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I had a really interesting conversation with someone whilst in Germany about how dads find it difficult to bond with their babies. The conversation went along the lines of,

“I hope my daughter is okay with my husband as he’s s a bit useless”

Me- “I am sure she is fine. How old is she?”

“Only 7 months”

Me-  ” Oh he will be fine the only way us dads get to learn is to actually jump in at the deep end having to be of use”

I went on to explain how I felt pretty redundant in the first few months of Etta’s life. Alice’s dad told us that there was no point in us both being tired all of the time and that me being awake for the night feeds would just mean that we would both be useless in the day. With Alice breastfeeding we really took that piece of advice on and I didn’t even cheer lead the night feeds, Alice wanted to exclusively breastfeed and to not pump unless she had to so my role was to be the one who was switched on during the day, look after Alice so that she could look after Etta.

To say I felt useless would probably be a bit too much, I did a lot of rocking Etta to sleep, taking her for walks to sleep and to give Alice a rest as well as the day to day stuff of cooking cleaning etc. I managed to do all of this but still not feel like Etta actually needed me and it was only whilst talking through my experience on Wednesday that it dawned on me that the reason why I was so terrified to have Etta all alone was that I hadn’t properly bonded with her.

On day 1 she arrived and Alice was terrified but took care of her, and took care of her so well and she didn’t need me for anything and 6 months in when I had her for my first full day that I went through those same emotions of 100% being needed. It was then that I finally felt like I was a parent to Etta. I guess what I am trying to say is that it was only then that I experienced that real connection like mothers do when their baby is placed in their arms for the first time. Sure I knew I loved her unconditionally and I knew I would do anything for her the moment I saw her but it wasn’t until I felt like she needed me that I started to bond.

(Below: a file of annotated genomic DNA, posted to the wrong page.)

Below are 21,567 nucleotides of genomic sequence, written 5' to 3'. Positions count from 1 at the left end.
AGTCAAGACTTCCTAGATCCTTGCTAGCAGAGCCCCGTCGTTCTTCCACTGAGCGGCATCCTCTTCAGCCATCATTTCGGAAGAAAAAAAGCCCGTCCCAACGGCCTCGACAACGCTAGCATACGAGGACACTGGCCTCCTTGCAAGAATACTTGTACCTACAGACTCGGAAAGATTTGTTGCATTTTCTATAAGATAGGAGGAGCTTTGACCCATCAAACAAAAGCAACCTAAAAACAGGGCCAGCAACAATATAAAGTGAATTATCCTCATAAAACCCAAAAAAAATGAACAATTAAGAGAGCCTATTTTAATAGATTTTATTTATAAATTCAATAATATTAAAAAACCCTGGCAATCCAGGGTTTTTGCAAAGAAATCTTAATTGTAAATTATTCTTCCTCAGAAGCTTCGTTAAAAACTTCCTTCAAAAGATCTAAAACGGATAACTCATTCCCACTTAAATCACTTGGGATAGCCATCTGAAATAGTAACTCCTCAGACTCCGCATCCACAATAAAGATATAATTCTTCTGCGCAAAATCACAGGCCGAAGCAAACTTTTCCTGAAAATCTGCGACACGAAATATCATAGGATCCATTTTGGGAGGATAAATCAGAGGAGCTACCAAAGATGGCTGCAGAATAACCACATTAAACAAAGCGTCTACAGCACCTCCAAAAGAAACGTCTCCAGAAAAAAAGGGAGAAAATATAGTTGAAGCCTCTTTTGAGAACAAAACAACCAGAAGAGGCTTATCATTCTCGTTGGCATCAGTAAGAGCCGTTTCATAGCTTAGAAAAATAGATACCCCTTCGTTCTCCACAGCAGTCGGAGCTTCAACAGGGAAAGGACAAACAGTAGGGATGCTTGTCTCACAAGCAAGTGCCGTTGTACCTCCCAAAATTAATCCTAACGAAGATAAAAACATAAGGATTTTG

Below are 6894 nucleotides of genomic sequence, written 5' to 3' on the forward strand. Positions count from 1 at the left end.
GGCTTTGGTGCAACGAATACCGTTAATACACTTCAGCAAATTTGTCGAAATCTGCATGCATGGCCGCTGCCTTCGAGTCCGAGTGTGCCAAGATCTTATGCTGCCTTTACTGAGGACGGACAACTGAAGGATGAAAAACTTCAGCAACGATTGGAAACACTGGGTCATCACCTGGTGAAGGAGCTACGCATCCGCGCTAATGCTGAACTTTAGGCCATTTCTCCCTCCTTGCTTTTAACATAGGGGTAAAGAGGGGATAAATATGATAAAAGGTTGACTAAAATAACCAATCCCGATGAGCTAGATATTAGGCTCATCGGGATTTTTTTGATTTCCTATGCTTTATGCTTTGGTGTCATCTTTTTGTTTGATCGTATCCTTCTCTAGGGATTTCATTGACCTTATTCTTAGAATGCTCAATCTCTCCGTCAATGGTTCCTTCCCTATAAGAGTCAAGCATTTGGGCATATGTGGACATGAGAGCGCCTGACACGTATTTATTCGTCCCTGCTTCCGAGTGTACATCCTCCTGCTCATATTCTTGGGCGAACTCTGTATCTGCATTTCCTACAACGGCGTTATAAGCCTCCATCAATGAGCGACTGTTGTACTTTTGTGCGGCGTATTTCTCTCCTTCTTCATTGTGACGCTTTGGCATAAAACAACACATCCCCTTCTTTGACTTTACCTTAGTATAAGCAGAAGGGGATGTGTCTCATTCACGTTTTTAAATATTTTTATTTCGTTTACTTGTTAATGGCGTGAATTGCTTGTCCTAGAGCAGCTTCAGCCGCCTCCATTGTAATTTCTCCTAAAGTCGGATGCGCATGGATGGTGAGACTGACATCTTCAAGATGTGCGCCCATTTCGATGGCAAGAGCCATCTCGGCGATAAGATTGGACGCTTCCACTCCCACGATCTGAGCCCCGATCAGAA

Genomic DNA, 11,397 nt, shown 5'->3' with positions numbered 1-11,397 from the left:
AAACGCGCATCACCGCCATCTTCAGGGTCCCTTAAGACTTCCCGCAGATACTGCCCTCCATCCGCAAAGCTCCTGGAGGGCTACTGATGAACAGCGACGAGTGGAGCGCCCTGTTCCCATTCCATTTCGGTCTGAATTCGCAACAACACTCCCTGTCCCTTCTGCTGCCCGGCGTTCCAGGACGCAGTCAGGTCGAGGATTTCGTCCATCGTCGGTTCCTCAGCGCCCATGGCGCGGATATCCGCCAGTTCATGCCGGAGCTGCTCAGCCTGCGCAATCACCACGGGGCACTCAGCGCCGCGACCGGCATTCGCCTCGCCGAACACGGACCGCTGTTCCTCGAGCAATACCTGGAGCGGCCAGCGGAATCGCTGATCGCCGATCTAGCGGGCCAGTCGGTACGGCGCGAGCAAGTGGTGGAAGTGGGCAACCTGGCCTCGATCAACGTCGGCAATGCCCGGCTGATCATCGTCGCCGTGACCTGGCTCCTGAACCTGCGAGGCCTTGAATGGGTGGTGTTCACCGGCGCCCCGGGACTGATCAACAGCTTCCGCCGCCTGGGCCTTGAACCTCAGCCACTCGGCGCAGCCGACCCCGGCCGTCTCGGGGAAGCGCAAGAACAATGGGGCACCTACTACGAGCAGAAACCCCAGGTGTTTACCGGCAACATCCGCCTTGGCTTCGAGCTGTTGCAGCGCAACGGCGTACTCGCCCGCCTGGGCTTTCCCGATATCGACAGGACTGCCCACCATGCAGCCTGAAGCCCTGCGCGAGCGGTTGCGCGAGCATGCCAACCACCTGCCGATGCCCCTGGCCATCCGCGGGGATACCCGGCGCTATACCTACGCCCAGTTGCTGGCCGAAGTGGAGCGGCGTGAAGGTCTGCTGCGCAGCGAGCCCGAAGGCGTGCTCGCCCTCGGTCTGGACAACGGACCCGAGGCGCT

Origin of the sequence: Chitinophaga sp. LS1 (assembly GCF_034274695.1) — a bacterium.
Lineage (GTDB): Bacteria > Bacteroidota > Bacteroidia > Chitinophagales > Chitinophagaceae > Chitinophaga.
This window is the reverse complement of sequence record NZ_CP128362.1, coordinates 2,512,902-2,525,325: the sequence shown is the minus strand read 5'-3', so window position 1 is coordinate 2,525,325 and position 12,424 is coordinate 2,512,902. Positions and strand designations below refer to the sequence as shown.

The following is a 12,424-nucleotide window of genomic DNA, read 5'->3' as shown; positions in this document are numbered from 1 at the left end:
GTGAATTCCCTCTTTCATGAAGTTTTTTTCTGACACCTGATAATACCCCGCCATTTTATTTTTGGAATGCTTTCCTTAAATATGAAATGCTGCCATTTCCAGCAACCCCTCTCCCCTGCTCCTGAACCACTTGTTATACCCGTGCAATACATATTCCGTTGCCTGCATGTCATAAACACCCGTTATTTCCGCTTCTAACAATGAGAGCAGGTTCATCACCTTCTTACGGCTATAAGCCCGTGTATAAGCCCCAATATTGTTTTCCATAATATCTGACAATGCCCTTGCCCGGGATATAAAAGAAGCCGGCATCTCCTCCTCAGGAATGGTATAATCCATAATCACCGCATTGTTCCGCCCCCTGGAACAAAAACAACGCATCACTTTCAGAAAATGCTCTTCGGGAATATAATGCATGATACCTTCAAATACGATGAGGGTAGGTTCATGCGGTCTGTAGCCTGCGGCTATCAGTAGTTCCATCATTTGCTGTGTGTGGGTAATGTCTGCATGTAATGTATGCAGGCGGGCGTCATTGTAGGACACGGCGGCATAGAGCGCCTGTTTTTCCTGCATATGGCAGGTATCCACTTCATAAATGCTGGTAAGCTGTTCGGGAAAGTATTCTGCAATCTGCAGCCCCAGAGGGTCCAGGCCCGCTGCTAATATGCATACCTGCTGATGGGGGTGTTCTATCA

Remember that the bonding of mother and baby is part down to how mum interacts but there are also a hell of a lot of hormones involved with pushing mum and baby together, with us dads its purely down to our interactions, we have the emotions but not the hormones to help us along the way.

I am not trying to get sympathy for us dads because I know a lot of the time we can be bloody useless, I myself will often take the easy way out, but before you give us a hard time, know that we might be feeling like a bit of a spare and unnecessary part in the new-parenting game and that even though we might not open a conversation about it, it’s something we need to talk about.

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I am Greg aka The London Dad. Husband to the amazing Alice and dad to Etta and Cat the Dog. We live in an old school in Wimbledon and try to share the realities of parenting, good and bad.

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